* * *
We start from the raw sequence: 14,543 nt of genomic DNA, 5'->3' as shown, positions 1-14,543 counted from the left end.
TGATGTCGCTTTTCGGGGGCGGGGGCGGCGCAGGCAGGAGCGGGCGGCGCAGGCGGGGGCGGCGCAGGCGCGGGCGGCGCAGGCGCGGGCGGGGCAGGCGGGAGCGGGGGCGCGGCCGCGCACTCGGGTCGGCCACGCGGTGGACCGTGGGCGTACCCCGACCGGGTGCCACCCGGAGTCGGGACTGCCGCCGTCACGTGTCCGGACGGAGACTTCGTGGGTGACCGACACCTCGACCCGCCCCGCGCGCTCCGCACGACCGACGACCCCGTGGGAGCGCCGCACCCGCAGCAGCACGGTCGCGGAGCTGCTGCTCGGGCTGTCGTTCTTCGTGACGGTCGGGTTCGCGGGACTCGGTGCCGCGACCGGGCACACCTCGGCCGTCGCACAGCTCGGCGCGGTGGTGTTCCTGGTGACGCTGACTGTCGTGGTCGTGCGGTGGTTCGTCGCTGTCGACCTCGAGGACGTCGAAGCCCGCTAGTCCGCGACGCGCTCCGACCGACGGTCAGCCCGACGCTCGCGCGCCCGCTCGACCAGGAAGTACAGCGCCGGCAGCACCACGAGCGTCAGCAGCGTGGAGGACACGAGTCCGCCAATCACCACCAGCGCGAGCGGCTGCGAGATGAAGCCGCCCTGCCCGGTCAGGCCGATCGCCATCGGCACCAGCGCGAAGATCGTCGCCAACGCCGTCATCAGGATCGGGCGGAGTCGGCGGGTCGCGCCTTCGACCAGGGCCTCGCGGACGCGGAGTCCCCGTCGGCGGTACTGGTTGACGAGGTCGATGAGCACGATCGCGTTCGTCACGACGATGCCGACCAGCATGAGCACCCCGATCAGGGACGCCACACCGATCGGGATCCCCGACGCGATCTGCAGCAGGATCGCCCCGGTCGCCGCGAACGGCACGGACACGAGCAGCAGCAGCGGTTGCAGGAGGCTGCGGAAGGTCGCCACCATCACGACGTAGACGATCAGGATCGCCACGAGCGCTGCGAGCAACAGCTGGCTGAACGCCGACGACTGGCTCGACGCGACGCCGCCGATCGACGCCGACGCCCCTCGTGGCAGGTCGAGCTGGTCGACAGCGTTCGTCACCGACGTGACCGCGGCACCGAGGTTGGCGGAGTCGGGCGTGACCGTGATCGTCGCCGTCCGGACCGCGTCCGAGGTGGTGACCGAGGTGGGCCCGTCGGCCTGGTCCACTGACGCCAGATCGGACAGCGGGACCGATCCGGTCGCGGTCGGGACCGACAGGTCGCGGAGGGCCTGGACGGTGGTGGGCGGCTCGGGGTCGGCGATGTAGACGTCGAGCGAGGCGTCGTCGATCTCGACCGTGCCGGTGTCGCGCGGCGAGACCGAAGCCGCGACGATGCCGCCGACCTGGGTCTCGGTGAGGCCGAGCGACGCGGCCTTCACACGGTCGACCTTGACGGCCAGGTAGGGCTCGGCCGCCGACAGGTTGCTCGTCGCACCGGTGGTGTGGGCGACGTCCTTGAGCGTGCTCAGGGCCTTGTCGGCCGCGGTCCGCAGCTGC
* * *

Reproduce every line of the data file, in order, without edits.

We start from the raw sequence: 14,543 nt of genomic DNA, 5'->3' as shown, positions 1-14,543 counted from the left end.
TGATGTCGCTTTTCGGGGGCGGGGGCGGCGCAGGCAGGAGCGGGCGGCGCAGGCGGGGGCGGCGCAGGCGCGGGCGGCGCAGGCGCGGGCGGGGCAGGCGGGAGCGGGGGCGCGGCCGCGCACTCGGGTCGGCCACGCGGTGGACCGTGGGCGTACCCCGACCGGGTGCCACCCGGAGTCGGGACTGCCGCCGTCACGTGTCCGGACGGAGACTTCGTGGGTGACCGACACCTCGACCCGCCCCGCGCGCTCCGCACGACCGACGACCCCGTGGGAGCGCCGCACCCGCAGCAGCACGGTCGCGGAGCTGCTGCTCGGGCTGTCGTTCTTCGTGACGGTCGGGTTCGCGGGACTCGGTGCCGCGACCGGGCACACCTCGGCCGTCGCACAGCTCGGCGCGGTGGTGTTCCTGGTGACGCTGACTGTCGTGGTCGTGCGGTGGTTCGTCGCTGTCGACCTCGAGGACGTCGAAGCCCGCTAGTCCGCGACGCGCTCCGACCGACGGTCAGCCCGACGCTCGCGCGCCCGCTCGACCAGGAAGTACAGCGCCGGCAGCACCACGAGCGTCAGCAGCGTGGAGGACACGAGTCCGCCAATCACCACCAGCGCGAGCGGCTGCGAGATGAAGCCGCCCTGCCCGGTCAGGCCGATCGCCATCGGCACCAGCGCGAAGATCGTCGCCAACGCCGTCATCAGGATCGGGCGGAGTCGGCGGGTCGCGCCTTCGACCAGGGCCTCGCGGACGCGGAGTCCCCGTCGGCGGTACTGGTTGACGAGGTCGATGAGCACGATCGCGTTCGTCACGACGATGCCGACCAGCATGAGCACCCCGATCAGGGACGCCACACCGATCGGGATCCCCGACGCGATCTGCAGCAGGATCGCCCCGGTCGCCGCGAACGGCACGGACACGAGCAGCAGCAGCGGTTGCAGGAGGCTGCGGAAGGTCGCCACCATCACGACGTAGACGATCAGGATCGCCACGAGCGCTGCGAGCAACAGCTGGCTGAACGCCGACGACTGGCTCGACGCGACGCCGCCGATCGACGCCGACGCCCCTCGTGGCAGGTCGAGCTGGTCGACAGCGTTCGTCACCGACGTGACCGCGGCACCGAGGTTGGCGGAGTCGGGCGTGACCGTGATCGTCGCCGTCCGGACCGCGTCCGAGGTGGTGACCGAGGTGGGCCCGTCGGCCTGGTCCACTGACGCCAGATCGGACAGCGGGACCGATCCGGTCGCGGTCGGGACCGACAGGTCGCGGAGGGCCTGGACGGTGGTGGGCGGCTCGGGGTCGGCGATGTAGACGTCGAGCGAGGCGTCGTCGATCTCGACCGTGCCGGTGTCGCGCGGCGAGACCGAAGCCGCGACGATGCCGCCGACCTGGGTCTCGGTGAGGCCGAGCGACGCGGCCTTCACACGGTCGACCTTGACGGCCAGGTAGGGCTCGGCCGCCGACAGGTTGCTCGTCGCACCGGTGGTGTGGGCGACGTCCTTGAGCGTGCTCAGGGCCTTGTCGGCCGCGGTCCGCAGCTGC